Seasteading supporter Balaji S. Srinivasan is the poster child of a modern-day pioneer. Seeing the limits of old ways of doing things, he founded Counsyl, a prenatal genetic testing company, to extend the technological frontier in medicine. Balaji recently spoke at Y Combinator’s startup school and boldly proposed pushing the frontier a step further, suggesting a framework for thinking about “Silicon Valley’s Ultimate Exit” (click to see slides). The reference should sound familiar to seasteaders, given our emphasis on the “opt-in/opt-out” mechanism as the lever for change, to complement and empower the people’s voice in society.
In a masterful analogy, Balaji asks if the USA has become the “Microsoft” of international politics. Chief among the similarities is that no one in has a choice but to “buy” the USA as the world’s dominant “operating system.” Just as Google displaced Microsoft’s hegemony over basic computing, a new crop of Silicon Valley entrepreneurs and companies are eclipsing the government, along with old co-dependent industries in Hollywood (entertainment), New York City (media), and Boston (academia).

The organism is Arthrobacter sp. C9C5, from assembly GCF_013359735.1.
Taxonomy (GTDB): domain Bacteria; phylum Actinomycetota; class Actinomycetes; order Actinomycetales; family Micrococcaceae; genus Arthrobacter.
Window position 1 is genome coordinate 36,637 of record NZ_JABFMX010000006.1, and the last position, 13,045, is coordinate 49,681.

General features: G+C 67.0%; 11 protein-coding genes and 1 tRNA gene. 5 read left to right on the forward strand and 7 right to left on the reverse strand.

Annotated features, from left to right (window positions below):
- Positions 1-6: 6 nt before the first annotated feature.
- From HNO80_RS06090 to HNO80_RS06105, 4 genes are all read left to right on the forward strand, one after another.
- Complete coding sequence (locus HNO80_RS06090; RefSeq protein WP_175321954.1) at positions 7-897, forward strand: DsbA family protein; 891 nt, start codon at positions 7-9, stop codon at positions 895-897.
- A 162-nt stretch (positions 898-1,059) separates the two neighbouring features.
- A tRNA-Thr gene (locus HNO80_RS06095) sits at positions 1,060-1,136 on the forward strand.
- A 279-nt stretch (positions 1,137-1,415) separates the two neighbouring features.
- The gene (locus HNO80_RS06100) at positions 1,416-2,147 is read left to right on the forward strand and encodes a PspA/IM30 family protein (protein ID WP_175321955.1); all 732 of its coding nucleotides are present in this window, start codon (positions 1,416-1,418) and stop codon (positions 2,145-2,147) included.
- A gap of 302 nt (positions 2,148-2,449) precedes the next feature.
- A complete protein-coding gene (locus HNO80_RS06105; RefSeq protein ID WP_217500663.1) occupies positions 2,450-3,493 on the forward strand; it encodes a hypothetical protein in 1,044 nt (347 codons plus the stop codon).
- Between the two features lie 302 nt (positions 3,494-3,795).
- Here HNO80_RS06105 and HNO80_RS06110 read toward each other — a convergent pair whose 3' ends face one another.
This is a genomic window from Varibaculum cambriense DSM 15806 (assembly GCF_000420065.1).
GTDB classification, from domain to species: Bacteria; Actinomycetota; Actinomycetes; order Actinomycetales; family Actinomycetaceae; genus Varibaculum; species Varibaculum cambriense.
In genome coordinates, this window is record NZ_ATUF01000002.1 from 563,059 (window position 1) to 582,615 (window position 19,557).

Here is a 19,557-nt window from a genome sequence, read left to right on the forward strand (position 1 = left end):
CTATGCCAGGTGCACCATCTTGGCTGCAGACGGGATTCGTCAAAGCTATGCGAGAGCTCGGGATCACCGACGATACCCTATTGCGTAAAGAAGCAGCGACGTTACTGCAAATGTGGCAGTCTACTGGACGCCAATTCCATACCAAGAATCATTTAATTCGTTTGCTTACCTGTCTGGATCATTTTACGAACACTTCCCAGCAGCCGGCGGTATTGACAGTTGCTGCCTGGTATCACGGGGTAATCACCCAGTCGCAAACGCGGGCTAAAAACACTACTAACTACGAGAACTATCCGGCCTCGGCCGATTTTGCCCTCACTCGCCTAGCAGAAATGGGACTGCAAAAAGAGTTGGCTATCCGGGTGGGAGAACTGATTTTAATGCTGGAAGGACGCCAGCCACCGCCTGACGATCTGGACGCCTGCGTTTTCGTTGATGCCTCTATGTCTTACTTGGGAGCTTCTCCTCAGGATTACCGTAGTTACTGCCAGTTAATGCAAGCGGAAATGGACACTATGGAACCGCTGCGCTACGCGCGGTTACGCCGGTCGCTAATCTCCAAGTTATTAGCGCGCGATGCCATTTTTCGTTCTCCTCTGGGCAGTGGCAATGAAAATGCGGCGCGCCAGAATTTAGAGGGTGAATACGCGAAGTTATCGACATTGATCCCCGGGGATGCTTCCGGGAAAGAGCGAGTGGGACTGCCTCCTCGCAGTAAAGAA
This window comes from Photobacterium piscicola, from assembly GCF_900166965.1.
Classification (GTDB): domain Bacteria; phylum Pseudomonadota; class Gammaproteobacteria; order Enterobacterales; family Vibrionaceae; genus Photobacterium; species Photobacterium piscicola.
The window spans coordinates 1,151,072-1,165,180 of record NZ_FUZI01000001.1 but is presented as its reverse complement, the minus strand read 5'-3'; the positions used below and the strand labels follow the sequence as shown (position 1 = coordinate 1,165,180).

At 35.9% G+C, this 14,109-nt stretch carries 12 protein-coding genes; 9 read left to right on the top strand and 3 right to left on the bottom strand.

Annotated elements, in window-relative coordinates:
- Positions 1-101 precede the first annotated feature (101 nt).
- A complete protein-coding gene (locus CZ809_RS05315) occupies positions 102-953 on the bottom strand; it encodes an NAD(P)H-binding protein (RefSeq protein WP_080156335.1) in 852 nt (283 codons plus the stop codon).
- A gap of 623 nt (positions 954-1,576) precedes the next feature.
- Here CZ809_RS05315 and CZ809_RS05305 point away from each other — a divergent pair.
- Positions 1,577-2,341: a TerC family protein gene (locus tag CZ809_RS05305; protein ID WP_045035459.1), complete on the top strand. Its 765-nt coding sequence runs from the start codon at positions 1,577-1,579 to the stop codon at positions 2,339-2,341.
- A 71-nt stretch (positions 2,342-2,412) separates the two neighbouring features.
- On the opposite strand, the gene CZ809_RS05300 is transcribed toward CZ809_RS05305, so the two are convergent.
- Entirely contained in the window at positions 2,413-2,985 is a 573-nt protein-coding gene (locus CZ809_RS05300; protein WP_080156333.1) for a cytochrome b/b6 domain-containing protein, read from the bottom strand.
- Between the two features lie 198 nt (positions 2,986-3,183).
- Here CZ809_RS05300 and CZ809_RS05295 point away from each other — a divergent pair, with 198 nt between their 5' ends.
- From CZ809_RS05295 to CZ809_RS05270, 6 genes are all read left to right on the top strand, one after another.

But the “ultimate exit,” he said, will come with the advent of complete societies run by technology and governed on an entirely opt-in/opt-out basis. Influential Silicon Valley entrepreneurs like Larry Page, Marc Andreessen, Peter Thiel and Elon Musk have in various ways staked their reputation on such a development, signaling that new ways of running society might be very near indeed.
Balaji’s final image suggests we may be in agreement on the most practical jumping-off point for the world’s first society-wide startup experiment: